This won't be a popular column, because John McCain is not popular with conservatives.  However, I invite my fellow conservatives to rise above their deeply ingrained dislike of McCain to consider him as a man, making a courageous decision at the end of his life.

Two caveats.  First, my father died a few years ago from a similar kind of brain cancer.  He did not discontinue treatments until it became clear they weren't going to work, and in many ways, the physical cost of the treatments to him – as shown in the last photo taken of that once vibrant, imposingly physical man – was devastating.  Next, my mother recently died, peacefully and without being ravaged by chemotherapy or radiation therapy, from a different kind of cancer.  At 92 and ready to move on to the next world, she refused treatment, and – after a long and productive life – she passed quietly.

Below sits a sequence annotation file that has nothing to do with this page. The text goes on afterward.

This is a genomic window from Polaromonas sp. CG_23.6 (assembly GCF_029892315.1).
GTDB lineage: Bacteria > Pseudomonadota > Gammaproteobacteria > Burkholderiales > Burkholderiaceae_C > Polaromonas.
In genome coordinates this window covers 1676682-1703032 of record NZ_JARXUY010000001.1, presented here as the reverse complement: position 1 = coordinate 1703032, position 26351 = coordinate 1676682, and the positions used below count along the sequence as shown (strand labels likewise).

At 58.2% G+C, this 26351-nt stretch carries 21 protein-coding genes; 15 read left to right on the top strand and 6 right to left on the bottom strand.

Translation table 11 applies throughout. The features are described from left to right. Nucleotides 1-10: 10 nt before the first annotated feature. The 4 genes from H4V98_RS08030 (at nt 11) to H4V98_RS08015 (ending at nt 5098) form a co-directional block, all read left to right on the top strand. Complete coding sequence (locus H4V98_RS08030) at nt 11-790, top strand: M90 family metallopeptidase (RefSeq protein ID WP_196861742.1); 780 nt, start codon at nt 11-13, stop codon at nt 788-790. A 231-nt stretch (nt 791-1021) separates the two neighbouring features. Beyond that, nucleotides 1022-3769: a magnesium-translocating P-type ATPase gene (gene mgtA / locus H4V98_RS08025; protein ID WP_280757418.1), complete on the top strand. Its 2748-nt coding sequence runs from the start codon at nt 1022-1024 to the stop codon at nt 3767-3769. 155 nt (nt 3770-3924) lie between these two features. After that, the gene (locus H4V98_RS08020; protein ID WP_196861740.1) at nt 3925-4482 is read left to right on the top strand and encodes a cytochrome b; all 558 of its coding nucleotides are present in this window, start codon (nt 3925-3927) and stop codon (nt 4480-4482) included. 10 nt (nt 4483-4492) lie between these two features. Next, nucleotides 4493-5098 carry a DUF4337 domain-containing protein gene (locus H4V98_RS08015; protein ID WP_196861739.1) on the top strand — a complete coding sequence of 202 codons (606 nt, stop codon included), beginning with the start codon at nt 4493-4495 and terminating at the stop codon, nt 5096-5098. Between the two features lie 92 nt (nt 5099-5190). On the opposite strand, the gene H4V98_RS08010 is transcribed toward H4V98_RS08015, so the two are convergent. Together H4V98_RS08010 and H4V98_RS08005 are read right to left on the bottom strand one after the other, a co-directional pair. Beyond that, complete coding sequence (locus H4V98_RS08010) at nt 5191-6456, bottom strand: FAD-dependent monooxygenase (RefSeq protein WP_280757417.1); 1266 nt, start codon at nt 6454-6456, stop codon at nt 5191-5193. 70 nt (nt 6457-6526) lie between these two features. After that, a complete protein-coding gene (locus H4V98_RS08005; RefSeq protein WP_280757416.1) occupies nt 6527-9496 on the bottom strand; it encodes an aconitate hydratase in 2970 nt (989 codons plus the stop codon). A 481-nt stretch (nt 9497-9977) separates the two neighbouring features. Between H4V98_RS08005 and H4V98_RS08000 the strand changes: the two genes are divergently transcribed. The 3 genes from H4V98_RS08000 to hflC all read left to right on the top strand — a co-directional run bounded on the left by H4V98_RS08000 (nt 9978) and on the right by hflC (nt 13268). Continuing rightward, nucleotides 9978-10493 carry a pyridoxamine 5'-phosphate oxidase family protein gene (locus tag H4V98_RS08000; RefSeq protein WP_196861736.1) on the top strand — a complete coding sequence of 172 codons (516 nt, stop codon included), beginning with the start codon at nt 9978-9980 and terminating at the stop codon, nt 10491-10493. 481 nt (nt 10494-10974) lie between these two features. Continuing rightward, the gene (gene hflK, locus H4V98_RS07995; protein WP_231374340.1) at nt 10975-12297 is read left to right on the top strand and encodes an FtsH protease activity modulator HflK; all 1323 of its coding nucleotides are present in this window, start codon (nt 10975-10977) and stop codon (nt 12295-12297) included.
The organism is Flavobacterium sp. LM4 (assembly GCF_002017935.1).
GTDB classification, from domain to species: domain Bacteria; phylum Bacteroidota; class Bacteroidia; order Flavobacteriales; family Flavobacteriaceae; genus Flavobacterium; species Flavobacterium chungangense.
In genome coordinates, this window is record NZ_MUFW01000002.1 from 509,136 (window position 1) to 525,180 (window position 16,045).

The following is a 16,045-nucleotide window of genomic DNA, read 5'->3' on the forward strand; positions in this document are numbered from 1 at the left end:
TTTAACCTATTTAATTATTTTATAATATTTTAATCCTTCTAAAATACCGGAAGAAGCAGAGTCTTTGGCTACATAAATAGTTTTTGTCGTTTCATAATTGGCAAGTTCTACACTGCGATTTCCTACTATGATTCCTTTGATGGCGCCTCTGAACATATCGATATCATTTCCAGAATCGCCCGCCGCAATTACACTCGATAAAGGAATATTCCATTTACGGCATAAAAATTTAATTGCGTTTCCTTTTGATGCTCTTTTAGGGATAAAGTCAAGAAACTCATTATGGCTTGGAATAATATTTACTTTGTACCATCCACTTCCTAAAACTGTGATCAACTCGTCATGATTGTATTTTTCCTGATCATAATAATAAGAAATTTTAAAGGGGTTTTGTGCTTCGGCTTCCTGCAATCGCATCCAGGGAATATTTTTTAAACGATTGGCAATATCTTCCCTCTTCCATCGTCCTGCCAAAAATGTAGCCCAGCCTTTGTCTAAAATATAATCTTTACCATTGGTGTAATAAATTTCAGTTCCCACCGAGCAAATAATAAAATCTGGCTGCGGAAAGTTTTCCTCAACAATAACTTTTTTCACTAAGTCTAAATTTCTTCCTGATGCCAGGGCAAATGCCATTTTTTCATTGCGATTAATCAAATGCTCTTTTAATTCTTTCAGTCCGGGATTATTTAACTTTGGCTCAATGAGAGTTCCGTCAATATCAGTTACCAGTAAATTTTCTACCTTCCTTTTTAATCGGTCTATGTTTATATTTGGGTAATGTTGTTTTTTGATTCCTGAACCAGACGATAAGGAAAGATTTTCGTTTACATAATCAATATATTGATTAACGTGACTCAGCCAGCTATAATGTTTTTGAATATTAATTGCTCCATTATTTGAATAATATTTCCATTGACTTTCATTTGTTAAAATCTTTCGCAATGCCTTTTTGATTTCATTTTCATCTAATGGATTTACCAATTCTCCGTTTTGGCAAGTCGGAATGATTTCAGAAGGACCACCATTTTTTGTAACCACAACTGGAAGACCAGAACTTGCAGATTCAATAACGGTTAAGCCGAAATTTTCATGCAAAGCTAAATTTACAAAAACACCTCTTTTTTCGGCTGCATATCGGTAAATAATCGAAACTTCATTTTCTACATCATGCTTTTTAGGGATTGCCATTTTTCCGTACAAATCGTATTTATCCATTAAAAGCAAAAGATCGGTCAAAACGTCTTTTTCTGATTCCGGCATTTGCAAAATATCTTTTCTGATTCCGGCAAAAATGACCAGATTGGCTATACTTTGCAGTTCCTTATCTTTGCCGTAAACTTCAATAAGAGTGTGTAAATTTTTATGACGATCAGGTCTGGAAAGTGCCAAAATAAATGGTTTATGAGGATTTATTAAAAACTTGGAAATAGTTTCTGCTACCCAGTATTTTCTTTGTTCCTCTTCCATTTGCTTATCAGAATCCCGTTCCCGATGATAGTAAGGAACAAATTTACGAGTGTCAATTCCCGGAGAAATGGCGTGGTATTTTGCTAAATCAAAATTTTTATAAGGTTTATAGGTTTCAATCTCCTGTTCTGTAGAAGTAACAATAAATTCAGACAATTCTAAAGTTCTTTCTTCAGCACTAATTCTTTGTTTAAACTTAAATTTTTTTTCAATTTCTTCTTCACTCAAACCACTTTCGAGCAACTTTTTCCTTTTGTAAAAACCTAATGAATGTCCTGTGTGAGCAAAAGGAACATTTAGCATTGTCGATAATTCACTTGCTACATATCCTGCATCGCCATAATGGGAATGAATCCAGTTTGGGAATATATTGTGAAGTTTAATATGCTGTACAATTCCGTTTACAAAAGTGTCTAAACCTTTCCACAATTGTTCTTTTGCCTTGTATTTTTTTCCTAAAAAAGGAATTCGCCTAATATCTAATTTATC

I mention this because I'm not unbiased when it comes to cancer, the ravages of treatment, and the courage to face what's coming.

I've never liked John McCain, but I've never doubted the man's courage.  He was a third-generation naval officer, and like his father and grandfather, he faced combat with the enemy with the kind of courage that the Naval Academy seems to breed.  By all accounts, he also faced years of incredibly painful captivity in the Hanoi Hilton, his broken bones – thanks to the effects of a rocket-boosted ejection seat that saved his life over North Vietnam, but at a price – never properly treated.  These unhealed injuries only made the torture he received even more horrific.